I don't share my Sundays with anyone else if I can help it. I like to use it to shed the skin I've grown over the past week and stand naked, ready to be painted all the colors of a new week to come. This has become a ritual for me, and like in many faiths observed by busy white Americans, it's a ritual I don't observe nearly as much as I should. "Should" doesn't come from guilt, either. It comes from knowing what's good from me, but veering away from that good because of the pressures of the rest of the profane week.

It is a day of rest of sorts. I run errands in the early afternoon, if there are any to be run, but once I am home again, shorts and a soft t-shirt serve as my ceremonial robes. My phone is silenced, my laptop put to sleep, and my car naps at the foot of the house. My bedroom becomes my temple. Stage right of my bed contains a cart, the shelves of which contain the writings of others to inspire me: books of poetry, printed scripts of feature-length films, the letters of authors to each other. But any writer's books tend to spill out across their spaces, so books tend to congregate in other parts of my room as well, under lamps, on my bedside table, above a bureau. Crossing my holy temple to reach for a book of 1970s photography, for example, feels like a ritual dance.

Atop my wheeled cart sits my Moroccan tea tray, and this is almost as important a toolbox as a pencil case to a fine artist for me. A blue porcelain teapot and matching cups wait, and my general tea of choice is white peach. A gourd has been hollowed and burned with images of turtles. It was shipped to me from Peru by way of the UK, and I fill it with raw sugar. A pink porcelain heart serves as a bed for my spoon, and a crackled aqua cauldron is my tiny altar. The resin incense I sprinkle atop heated charcoal inside smells like "happiness & joy" if the Indian label is to be believed. To me it smells like a cedar forest. The cart spins with measured ease across my rug so that I may pivot to pour a fresh cup of tea or stoke the scent spirits with more resin.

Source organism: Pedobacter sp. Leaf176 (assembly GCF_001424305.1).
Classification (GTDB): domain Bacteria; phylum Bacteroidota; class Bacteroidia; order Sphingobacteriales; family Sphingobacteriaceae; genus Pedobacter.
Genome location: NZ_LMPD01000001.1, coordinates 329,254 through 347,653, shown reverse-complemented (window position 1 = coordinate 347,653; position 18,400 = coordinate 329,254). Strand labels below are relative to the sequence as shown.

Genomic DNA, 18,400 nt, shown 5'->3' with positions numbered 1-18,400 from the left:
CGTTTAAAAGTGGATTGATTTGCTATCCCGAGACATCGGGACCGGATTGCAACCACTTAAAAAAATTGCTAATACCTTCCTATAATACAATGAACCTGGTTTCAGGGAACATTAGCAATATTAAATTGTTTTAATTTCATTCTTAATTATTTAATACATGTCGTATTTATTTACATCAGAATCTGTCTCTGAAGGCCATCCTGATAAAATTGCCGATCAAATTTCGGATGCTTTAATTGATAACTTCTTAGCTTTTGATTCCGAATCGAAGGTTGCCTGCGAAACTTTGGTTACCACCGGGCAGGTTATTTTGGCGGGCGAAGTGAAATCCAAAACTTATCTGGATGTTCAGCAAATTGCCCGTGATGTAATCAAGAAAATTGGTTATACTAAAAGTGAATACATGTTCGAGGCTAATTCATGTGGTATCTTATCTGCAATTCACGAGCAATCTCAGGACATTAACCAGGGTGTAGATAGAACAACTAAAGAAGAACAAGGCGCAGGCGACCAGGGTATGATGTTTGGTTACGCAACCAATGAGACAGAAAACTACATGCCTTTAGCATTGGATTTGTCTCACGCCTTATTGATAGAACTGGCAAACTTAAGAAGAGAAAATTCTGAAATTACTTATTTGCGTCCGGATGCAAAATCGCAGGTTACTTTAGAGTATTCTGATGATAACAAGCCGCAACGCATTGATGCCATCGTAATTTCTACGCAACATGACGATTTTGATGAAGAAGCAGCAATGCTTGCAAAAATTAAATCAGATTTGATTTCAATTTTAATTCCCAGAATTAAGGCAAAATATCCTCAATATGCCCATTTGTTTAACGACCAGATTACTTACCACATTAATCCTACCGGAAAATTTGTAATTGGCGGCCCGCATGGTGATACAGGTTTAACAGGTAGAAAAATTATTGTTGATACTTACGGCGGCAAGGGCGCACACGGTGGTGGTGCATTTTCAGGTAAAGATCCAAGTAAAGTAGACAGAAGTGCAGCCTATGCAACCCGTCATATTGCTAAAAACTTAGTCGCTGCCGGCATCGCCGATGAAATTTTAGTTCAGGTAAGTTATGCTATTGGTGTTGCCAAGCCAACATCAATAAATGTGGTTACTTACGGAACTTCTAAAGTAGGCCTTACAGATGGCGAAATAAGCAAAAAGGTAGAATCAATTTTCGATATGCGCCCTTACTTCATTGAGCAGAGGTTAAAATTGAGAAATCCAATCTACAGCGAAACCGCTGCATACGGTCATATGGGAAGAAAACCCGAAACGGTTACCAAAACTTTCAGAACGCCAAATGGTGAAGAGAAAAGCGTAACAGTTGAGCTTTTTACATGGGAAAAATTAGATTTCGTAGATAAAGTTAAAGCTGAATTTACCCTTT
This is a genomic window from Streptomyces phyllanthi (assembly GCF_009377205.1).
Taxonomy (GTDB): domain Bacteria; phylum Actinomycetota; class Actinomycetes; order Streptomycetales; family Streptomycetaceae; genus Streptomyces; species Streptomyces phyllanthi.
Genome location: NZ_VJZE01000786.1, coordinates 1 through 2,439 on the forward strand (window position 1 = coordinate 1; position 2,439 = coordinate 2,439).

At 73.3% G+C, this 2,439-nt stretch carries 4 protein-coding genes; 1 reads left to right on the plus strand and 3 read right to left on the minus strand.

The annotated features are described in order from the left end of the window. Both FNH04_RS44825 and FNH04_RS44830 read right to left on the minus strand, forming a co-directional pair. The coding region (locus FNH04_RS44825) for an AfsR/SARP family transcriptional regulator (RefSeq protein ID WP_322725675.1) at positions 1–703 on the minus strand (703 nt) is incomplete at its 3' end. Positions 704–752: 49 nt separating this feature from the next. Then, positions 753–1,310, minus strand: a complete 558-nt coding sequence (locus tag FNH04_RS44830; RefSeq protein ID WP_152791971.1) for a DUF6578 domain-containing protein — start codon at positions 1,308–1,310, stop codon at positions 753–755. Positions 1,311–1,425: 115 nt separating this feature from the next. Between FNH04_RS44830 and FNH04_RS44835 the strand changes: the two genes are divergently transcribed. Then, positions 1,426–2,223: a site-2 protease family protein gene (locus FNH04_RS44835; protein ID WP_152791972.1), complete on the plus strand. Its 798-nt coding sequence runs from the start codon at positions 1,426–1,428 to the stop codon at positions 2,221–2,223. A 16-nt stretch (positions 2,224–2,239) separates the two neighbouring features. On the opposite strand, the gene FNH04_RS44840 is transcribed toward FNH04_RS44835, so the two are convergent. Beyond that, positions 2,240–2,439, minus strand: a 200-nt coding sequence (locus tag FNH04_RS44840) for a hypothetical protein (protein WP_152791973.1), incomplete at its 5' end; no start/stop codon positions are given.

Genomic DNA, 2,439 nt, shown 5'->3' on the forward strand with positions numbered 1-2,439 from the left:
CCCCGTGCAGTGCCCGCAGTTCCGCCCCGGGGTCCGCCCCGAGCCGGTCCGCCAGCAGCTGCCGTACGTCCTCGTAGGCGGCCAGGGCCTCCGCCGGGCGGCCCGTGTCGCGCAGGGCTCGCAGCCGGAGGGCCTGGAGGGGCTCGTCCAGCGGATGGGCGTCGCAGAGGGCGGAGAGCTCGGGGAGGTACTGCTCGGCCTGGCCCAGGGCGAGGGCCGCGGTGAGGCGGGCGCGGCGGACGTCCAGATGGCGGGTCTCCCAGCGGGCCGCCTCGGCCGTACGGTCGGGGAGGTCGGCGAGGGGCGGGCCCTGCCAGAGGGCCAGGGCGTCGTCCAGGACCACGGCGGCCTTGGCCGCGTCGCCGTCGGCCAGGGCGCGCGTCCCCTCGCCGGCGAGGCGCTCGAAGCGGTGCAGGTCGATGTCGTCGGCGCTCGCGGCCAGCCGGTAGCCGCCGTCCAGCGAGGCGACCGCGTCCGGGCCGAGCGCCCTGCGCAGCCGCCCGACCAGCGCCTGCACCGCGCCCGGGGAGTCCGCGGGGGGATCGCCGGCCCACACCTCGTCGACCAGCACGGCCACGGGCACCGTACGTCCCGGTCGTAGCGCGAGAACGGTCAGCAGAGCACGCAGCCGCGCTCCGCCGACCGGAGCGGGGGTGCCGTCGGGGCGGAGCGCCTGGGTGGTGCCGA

If it is warm enough, I open each window. My television comes on, but only to stream the DJ Cheb i Sabbah "channel" on Pandora. Yes, I still use Pandora, however unfashionable. And yes, I do put on Indian music like the awful, wannabe-cultured white woman I am. But the beats keep my flow of thought constant and calm, and the instrumentation I find to be dynamic and yet unobtrusive. Any words sung tend to be in languages other than English, and so I don't have to heed them.

My bed becomes a drafting table, and spread across are my notebook, at least one book of poetry, and usually one book of images. I read and look at photographs or artwork until something enters my head, and then I do my best to pour it out onto my notebook paper as fast as I can. And when I pour, I pour every last drop of the thought until, like my teapot, it empties or goes cold. In the space of a few hours I may drink two to three pots of tea and write three to ten drafts of poems. 

This is the most content I am capable of becoming. I become a good witch drafting incantations, a priestess receiving the divine word. I feel free to think anything, but not pressured to become other than what my natural state desires to manifest. Some people meditate. Some do yoga. Some get high. I write poetry, and this is a blessing since I manage to multitask even my most relaxing activity into being both therapeutic and productive. 

I probably seem to take this all entirely too seriously, but after all, what is art if not reflection and examination? A painting of an apple asks you to truly contemplate and consider the apple. In a world culture where we can scroll past a thousand apples a day, art can be quickly drowned. Supply can dilute the nature of demand. Sometimes we just don't appreciate what we have. On the best Sundays, I strive to contemplate the infinite, one apple at a time.

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